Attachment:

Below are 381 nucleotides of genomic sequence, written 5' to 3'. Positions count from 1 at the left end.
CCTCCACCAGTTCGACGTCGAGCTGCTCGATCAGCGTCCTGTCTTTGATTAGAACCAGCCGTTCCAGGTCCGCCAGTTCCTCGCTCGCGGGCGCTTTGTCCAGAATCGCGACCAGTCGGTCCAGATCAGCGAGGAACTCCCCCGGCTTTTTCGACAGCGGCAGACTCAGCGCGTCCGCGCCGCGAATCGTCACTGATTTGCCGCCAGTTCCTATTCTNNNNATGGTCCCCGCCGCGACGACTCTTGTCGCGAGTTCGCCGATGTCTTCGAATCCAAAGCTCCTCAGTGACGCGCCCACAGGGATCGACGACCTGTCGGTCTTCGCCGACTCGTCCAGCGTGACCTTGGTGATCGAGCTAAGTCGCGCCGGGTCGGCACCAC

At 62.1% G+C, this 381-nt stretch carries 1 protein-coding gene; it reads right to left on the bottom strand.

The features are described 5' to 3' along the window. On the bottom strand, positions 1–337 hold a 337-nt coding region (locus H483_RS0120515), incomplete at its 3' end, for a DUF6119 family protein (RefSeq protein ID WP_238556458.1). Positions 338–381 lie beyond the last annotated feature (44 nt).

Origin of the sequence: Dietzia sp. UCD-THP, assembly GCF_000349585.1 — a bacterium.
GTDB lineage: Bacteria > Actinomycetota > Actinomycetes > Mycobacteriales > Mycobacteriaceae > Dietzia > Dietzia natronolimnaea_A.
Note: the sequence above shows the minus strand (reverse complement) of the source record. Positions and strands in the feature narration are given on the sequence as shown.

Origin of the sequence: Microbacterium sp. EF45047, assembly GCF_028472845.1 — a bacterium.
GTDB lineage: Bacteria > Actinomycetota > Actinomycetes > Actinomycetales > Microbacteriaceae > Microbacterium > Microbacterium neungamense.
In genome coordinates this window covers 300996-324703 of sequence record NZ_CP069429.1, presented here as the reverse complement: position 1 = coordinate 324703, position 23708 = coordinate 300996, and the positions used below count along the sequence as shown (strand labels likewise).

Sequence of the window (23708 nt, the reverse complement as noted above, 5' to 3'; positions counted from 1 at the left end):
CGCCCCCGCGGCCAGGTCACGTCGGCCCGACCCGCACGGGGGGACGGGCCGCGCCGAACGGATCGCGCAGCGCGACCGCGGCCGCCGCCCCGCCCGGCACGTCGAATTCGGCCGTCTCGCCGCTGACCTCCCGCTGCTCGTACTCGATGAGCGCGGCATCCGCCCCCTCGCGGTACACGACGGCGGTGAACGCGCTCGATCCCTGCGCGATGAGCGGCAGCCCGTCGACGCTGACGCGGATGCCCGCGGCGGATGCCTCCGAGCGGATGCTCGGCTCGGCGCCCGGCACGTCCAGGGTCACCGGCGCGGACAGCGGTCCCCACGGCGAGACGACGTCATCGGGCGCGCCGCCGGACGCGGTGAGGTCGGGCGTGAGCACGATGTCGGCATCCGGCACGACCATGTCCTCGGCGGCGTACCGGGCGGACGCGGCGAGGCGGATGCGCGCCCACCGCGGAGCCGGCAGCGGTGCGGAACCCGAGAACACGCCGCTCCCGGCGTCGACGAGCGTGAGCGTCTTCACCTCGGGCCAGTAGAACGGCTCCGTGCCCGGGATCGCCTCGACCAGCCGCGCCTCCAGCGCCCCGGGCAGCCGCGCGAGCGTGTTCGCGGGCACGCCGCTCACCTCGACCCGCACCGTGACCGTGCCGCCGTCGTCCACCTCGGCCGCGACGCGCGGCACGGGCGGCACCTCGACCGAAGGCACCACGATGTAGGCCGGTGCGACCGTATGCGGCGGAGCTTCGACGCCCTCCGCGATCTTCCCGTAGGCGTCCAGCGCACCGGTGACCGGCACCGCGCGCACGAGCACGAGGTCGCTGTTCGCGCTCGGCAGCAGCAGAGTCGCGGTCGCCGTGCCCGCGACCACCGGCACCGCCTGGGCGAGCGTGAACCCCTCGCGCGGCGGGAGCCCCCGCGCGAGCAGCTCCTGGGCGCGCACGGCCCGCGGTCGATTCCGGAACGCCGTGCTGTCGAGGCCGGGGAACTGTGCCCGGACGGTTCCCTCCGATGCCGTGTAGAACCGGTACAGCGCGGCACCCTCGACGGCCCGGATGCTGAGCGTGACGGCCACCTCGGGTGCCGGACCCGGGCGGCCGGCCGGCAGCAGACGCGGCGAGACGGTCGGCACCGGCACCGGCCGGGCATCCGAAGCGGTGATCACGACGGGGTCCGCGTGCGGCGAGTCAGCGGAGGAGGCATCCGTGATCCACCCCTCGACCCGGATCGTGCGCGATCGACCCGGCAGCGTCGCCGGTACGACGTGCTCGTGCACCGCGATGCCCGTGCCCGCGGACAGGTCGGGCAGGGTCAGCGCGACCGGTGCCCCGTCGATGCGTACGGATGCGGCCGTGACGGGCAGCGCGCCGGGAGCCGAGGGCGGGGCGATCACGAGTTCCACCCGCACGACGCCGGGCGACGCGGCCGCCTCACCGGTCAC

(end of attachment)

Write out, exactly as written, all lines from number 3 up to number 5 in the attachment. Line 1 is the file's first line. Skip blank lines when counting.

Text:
At 62.1% G+C, this 381-nt stretch carries 1 protein-coding gene; it reads right to left on the bottom strand.

The features are described 5' to 3' along the window. On the bottom strand, positions 1–337 hold a 337-nt coding region (locus H483_RS0120515), incomplete at its 3' end, for a DUF6119 family protein (RefSeq protein ID WP_238556458.1). Positions 338–381 lie beyond the last annotated feature (44 nt).

Origin of the sequence: Dietzia sp. UCD-THP, assembly GCF_000349585.1 — a bacterium.